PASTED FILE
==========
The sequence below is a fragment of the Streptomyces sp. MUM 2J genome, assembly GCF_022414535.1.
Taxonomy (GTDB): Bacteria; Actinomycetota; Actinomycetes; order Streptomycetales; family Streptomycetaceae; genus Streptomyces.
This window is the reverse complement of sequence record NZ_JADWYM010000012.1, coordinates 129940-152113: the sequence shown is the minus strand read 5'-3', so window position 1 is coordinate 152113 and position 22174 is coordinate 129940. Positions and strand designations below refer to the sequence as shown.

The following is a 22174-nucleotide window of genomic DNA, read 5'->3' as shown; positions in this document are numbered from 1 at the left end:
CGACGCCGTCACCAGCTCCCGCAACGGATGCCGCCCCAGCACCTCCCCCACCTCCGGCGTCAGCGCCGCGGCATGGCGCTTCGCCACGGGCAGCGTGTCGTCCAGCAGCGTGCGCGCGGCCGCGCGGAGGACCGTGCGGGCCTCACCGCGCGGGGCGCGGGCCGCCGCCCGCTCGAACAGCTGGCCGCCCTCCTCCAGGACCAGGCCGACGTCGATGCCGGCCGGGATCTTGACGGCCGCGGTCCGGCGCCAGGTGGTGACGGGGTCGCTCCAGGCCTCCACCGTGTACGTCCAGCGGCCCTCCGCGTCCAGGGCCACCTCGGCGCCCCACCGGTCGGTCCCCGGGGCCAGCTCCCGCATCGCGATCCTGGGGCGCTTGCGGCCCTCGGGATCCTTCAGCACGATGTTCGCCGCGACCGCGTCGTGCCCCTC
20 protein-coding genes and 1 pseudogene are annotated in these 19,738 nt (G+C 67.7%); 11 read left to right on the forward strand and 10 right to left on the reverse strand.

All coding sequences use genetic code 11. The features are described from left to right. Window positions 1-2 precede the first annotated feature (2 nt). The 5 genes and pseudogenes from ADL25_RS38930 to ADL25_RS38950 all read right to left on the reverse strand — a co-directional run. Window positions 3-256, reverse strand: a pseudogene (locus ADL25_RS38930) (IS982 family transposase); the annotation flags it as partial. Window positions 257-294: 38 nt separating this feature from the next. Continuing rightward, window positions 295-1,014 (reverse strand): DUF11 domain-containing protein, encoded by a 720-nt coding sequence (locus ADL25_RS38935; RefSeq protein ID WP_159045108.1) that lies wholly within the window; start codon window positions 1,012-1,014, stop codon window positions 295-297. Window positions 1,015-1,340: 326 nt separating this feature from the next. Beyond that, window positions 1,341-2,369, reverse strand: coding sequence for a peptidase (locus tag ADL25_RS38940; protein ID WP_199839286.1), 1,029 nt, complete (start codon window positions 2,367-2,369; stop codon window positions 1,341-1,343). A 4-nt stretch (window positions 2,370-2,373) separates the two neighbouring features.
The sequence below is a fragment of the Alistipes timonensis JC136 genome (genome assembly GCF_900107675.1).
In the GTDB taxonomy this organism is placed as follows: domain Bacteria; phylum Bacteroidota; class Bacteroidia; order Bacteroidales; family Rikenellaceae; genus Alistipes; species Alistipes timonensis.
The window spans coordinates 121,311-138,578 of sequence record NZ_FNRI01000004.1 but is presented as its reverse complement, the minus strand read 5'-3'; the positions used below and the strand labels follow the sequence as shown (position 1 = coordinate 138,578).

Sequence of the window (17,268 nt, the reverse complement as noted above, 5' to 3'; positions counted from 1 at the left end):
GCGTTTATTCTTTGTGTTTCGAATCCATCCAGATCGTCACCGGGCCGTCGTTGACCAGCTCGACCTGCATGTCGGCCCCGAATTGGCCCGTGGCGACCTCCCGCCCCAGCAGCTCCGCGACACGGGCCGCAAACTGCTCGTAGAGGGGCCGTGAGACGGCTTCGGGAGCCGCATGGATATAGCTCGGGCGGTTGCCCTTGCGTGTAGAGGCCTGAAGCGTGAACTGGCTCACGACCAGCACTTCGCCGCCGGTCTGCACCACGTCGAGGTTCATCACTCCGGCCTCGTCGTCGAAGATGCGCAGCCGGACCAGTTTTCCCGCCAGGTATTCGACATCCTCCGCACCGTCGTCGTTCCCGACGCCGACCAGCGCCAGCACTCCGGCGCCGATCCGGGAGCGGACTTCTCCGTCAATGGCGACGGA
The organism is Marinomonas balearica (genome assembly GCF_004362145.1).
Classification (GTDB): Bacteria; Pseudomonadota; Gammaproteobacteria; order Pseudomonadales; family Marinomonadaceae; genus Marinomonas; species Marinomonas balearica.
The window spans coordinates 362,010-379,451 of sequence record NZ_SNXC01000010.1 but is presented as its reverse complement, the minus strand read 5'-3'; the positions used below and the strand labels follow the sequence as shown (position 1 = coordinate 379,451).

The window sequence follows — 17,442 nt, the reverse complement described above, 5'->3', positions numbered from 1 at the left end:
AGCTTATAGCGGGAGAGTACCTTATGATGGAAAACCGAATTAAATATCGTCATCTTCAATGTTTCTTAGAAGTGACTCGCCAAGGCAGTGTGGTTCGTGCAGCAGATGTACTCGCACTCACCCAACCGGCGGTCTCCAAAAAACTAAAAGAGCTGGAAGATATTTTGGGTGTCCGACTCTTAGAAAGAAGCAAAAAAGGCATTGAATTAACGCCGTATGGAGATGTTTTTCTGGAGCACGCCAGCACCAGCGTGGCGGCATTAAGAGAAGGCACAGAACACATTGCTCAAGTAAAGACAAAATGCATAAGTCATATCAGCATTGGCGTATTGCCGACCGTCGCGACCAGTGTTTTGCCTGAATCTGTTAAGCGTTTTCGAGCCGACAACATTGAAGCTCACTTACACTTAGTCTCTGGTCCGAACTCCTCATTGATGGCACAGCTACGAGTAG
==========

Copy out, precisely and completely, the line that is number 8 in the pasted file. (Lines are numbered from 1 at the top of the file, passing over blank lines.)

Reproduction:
The sequence below is a fragment of the Alistipes timonensis JC136 genome (genome assembly GCF_900107675.1).